Toymaker Hasbro is acquiring studio Entertainment One in an all-cash transaction valued at $4 billion, bringing My Little Pony and Nerf under the same umbrella as “Peppa Pig” and “PJ Masks” and furthering Hasbro’s growth goals in the infant and preschool categories.
Hasbro aims to expand its operations in film and TV. Entertainment One’s production infrastructure in multiple markets and its children’s programming IP made it an attractive target for Hasbro. Sources say the news came as a surprise to most people at Entertainment One.
Top eOne execs will join the Hasbro team, said the companies in a joint statement. The independent studio pointed to its kid-friendly fare, noting that it has been transforming its business to focus on “high-quality premium talent-driven content,” including its “Clifford the Big Red Dog” and “Monster Problems.”
But the sale to Hasbro raises questions about whether eOne will remain in the business of producing adult-focused movies and TV series. Entertainment One’s active slate includes Netflix’s “Trailer Park Boys” and We TV’s “Growing Up Hip Hop: New York.”
On the investor call after the market close Thursday, Hasbro CEO Brian Goldner highlighted the potential to mesh eOne’s strength as a studio with Hasbro’s intellectual property.
“With eOne’s content creation capabilities … we can reach audience on all screens,” including cable and streaming, he said on the call.
Hasbro and Paramount Pictures in 2017 inked a deal to make live-action and animated films based on the toymaker’s intellectual property, but execs on the call indicated that that partnership would continue, even after the acquisition of eOne, opening the door to Paramount to further develop Hasbro’s IP.
Noting that eOne is profitable and that half of its EBITDA last came from its family brand portfolio, Goldner called “Peppa Pig” and “PJ Masks” “highly profitable and merchandisable.”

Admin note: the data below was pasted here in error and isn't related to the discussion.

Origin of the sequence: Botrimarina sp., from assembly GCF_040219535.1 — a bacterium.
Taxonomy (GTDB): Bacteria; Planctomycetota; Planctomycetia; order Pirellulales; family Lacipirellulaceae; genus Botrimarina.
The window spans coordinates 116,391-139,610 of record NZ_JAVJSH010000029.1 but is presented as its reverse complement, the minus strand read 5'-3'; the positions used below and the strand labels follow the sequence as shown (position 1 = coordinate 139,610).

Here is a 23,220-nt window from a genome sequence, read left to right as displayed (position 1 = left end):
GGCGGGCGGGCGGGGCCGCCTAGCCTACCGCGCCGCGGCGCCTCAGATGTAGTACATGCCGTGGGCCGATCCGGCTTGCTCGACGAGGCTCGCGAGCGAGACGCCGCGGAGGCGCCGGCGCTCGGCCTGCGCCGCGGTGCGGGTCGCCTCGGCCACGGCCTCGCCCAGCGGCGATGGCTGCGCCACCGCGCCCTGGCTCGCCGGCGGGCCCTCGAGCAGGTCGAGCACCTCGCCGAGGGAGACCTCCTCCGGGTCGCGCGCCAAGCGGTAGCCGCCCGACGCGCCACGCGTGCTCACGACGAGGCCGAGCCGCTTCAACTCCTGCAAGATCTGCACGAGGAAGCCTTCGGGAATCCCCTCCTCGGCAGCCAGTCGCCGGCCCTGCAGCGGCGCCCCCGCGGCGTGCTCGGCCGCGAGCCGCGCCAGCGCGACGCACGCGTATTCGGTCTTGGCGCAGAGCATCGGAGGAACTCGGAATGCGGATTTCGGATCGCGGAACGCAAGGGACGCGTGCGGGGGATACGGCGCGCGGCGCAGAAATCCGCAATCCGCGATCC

Per the terms of the deal, eOne shareholders will receive 5.60 pounds per common share, a 31% premium to eOne’s 30-day volume weight average price as of Thursday. Hasbro said the deal will be financed with the proceeds of debt financing and $1 billion to $1.25 billion in cash from equity financing.
“The acquisition of eOne adds beloved story-led global family brands that deliver strong operating returns to Hasbro’s portfolio and provides a pipeline of new brand creation driven by family-oriented storytelling, which will now include Hasbro’s IP,” said Goldner in a statement. “In addition, Hasbro will leverage eOne’s immersive entertainment capabilities to bring our portfolio of brands that have appeal to gamers, fans and families to all screens globally and realize full franchise economics across our blueprint strategy for shareholders. We are excited to welcome eOne’s talented employees from around the world into the Hasbro family.”
Adding eOne to Hasbro will be accretive to adjusted EPS in the first year after the transaction, with mid- to high-teens accretion to adjusted EPS in the third full year after the close of the deal.
Entertainment One chairman of the board Allan Leighton said that he is “very pleased by this exciting development,” calling it a testament to eOne’s management vision, leadership and execution.
“Hasbro’s portfolio of integrated toy, game and consumer products, will further fuel the tremendous success we’ve achieved at eOne,” said eOne CEO Darren Throop. “There’s a strong cultural fit between our two companies; eOne’s stated mission is to unlock the power and value of creativity which aligns with Hasbro’s corporate objectives. eOne teams will continue to do what they do best, bolstered by the access to Hasbro’s extensive portfolio of richly creative IP and merchandising strength. In addition, the resulting expanded Hasbro presence in Canada through eOne’s deep roots will bring world class talent and production capabilities to Hasbro. Along with our leadership team, I look forward to working with Hasbro on our joint growth and success for many years to come.”